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What is Faculty X? It is, as Wilson says, our ability to grasp the reality of “other times and places.” It is in fact our evolutionary destiny—according to Wilson—to cultivate Faculty X which is at once the “creative faculty and the occult faculty.” This last tells us that, as would make sense in a book about the occult. To understand The Philosopher’s Stone more fully, we must first state the exact nature of what Wilson calls ‘relationality’, and its key component ‘intentionality’.

These extraordinary powers are not merely increased processes of mentation, but also an ability to see into the past, to intuit certain dangers before they happen and furthermore to move the moon in its own orbit.

What we are really seeing here is Wilson’s notion of the Lifeforce, of Henri Bergson’s élan vital, further infiltrating life not only into matter but through mankind’s evolutionary leap, and becoming one with the act of intentionality. Wilson has said that the “first man to learn the secret of the control of consciousness will be the first true man, wholly in possession of the new dimension of freedom” (1972: p. 150).

Gilbert Austin and Howard Lester of The Philosopher’s Stone have the freedom from both space and time in the sense that the material environment is manipulable to their will, and even conferring longevity in the case of Lester. Indeed, this was the famous definition of magic by Aleister Crowley, who defined magic as “the Art and Science of causing change to occur in accordance with Will”.

In The Mind Parasites occult powers are primarily expressed through psychokinesis or telepathy, and in The Philosopher’s Stone it occurs in the form of ‘time-vision’, or psychometry. In other words, consciousness for Wilson is not necessarily bound to the material world, but instead he implies that it emanates from elsewhere and yet paradoxically inside of us, at the same time animating the environment.

Of course, Wilson quite often refers to consciousness as an invasion of matter—and that it is mankind’s job to increase consciousness, and therefore, freedom into the more limited world of matter.

It is interesting to note that, in his later novel, The God of the Labyrinth (1970), there is discussion of idealism, where the character, Korner, a Reichian psychotherapist, declares that idealists “believe that such things as life, thought, ideas, can exist apart from matter”, however, Sorme—Colin Wilson’s alter-ego—believes that “minds and mental processes are inseparably linked with matter; but [he] still believe[s] that life has somehow entered matter from outside, not that it is an emanation of matter, as fire is an emanation of coal” (2013: p. 228). The idea of life being somehow an emanation of matter, as an evolutionary force in itself, is Wilson’s essential position regarding the Lifeforce—that it is indistinguishable from the force of increasing complexity and freedom inherent—and most manifest—in mankind.

This quote from Religion and the Rebel, encapsulates Wilson’s anti-reductionist attitude early on in his career. It is worth quoting at length:

“…materialism and all its incarnations—Marxism, logical positivism, and the smirking Betrand Russell type of rationalism—are…deadly. They make imprisonment in time, consciousness and personality—to which human beings are only too prone—seem quite natural and inevitable. And since this way of thought has become the prevalent way in our modem world, the Outsider must raise the banner of a new existentialism, and make war on civilized modes of thought” (1984: p. 192)

From this standpoint, it is made clear that the ‘new existentialism’, in many ways, has as its final goal—albeit it its furthest and most logical conclusion—a mystical, transcendental vision that can be found in occultism.

The occult is most certainly considered, by many, a “war on civilized modes of thought”! Now, in particular interest to us is the mention of the constraints of “time, consciousness and personality”, for these themes are consistently called into question throughout all of Wilson’s work.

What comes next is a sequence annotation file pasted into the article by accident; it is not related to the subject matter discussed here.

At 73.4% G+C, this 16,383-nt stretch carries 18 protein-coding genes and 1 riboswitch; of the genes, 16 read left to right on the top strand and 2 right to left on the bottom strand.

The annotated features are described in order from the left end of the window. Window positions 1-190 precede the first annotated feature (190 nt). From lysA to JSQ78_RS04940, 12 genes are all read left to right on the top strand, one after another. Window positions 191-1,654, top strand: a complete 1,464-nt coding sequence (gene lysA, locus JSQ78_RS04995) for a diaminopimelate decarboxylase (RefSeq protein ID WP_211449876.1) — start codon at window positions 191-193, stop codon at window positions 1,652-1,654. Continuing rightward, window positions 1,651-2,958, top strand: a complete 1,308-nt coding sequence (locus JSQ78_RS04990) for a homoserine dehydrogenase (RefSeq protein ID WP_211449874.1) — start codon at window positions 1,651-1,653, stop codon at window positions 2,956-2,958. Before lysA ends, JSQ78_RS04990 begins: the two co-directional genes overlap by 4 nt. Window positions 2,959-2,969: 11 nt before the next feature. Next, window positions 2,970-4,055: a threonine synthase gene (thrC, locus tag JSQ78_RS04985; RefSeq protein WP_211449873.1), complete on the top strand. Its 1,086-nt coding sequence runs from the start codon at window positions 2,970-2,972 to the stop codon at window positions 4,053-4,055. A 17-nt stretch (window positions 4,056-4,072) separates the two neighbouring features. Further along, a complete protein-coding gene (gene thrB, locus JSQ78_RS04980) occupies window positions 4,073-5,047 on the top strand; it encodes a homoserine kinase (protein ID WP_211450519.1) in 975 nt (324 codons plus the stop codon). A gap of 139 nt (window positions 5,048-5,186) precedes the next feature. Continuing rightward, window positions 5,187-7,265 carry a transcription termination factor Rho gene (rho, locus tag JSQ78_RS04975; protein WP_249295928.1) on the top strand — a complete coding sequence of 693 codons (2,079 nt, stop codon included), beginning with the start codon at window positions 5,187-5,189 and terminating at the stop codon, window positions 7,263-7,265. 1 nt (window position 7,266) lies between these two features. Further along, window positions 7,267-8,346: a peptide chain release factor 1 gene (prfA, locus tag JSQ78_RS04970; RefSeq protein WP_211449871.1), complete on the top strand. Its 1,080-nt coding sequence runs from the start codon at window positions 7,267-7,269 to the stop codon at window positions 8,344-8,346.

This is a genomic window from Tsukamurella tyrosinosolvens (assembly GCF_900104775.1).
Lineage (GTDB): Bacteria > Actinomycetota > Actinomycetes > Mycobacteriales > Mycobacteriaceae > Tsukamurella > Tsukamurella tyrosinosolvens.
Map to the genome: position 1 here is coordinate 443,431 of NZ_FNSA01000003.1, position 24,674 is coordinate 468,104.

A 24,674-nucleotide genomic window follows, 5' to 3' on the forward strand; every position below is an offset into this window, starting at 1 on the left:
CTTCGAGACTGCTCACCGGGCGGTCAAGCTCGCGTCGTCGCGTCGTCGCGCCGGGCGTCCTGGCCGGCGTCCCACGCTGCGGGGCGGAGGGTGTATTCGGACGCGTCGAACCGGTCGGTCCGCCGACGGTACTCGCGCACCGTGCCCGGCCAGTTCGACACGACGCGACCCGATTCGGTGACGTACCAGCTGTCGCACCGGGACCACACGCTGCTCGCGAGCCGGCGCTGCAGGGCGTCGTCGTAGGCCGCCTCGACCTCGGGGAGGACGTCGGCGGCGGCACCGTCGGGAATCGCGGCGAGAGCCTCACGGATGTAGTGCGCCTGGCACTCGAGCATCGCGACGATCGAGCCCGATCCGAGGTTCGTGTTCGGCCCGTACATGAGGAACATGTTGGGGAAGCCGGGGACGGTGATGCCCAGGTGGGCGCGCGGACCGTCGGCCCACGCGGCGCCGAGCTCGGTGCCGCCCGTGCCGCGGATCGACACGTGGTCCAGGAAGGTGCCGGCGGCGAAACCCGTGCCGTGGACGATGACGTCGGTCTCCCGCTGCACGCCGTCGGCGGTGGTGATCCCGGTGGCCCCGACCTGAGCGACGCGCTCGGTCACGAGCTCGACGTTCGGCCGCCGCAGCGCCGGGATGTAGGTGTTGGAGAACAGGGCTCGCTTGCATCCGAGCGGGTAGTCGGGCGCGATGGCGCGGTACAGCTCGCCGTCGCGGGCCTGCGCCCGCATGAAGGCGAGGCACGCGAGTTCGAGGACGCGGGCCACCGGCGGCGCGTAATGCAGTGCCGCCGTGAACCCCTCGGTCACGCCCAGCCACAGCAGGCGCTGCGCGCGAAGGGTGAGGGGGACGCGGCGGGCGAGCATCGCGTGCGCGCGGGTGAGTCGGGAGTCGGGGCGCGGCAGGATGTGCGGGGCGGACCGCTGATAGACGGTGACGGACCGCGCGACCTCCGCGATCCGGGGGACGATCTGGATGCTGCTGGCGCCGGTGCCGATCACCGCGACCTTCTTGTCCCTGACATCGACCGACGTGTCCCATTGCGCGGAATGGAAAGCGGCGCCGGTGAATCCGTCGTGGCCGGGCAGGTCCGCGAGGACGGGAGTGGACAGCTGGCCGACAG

And yet, his most forceful attack on these material limitations may be found in The Philosopher’s Stone. Indeed, this novel deals almost exclusively with the nature of time, and particularly time’s relationship with consciousness. In The Mind Parasites, Austin mentions that his colleague, Karel Weisman, considered ‘self-renewal’ to be “[the] most remarkable faculty of mankind” (2005: p.45). Weisman’s prescription for this is cited in his Historical Reflections, in which he states that man “has to learn to relax, or he becomes overwrought and dangerous. He must learn to contact his own deepest levels in order to re-energize his consciousness” (2005: p. 49).

Implicit in the very idea of ‘self-renewal’ is the negentropic [the opposite of entropy, i.e. a tendency to increasing meaning, order and stability] notion that consciousness need not succumb to indifference, passivity and boredom. The Philosopher’s Stone is more concerned with negentropy.

It is, in short, G.K. Chesterton’s ‘absurd good news’, which Wilson describes as an “odd feeling of ‘immortality’ that occurs “outside time”. He continues: “one grasps that he himself is, in some important sense, above time. [One] is experiencing what […] I [call] ‘duo consciousness’, the odd ability to be conscious of two places at once” (2009: p.113).

It is a whole new approach to time, meaning and a new relation to the problem of contingency. And yet in this novel even biological processes can be saved from the “arrow of time”. And even entropy’s role in the aging process itself! Wilson has clearly adopted this idea of immortality from the history of alchemy, and has approached it through the implications of his own ‘new existentialism’.

For consciousness—particularly increased consciousness—is akin to the philosopher’s stone, for whether or not it pertains to more life in the physical sense, it nevertheless—by its very implication—means that we live our lives more fully in our awareness of existence and of its possibilities. Indeed, reality and its acquisition through consciousness is an obsession that runs throughout existentialism; it’s the point from which existentialism and phenomenology proceeds.

To know truth behind our own existence, and to apprehend some sense of direction or purpose, is fundamentally the goal to which Wilson drove himself towards his whole life.

At this point, to understand The Philosopher’s Stone more fully, we must first state the exact nature of what Wilson calls ‘relationality’, and its key component ‘intentionality’.

Once these have been grasped, we can fully understand the mechanism behind ‘Faculty X’, and thus the bridge between the ‘new existentialism’ and the occult. The act of intentionality alone is not, according to Wilson, in itself the defining quality of consciousness, but it must instead have a ‘weblike’ quality, whereby consciousness perceives everything not as an object in and of itself, in a simple dualism of seer and seen, but as a part of a pattern—the thing or object must exist within a meaningful context.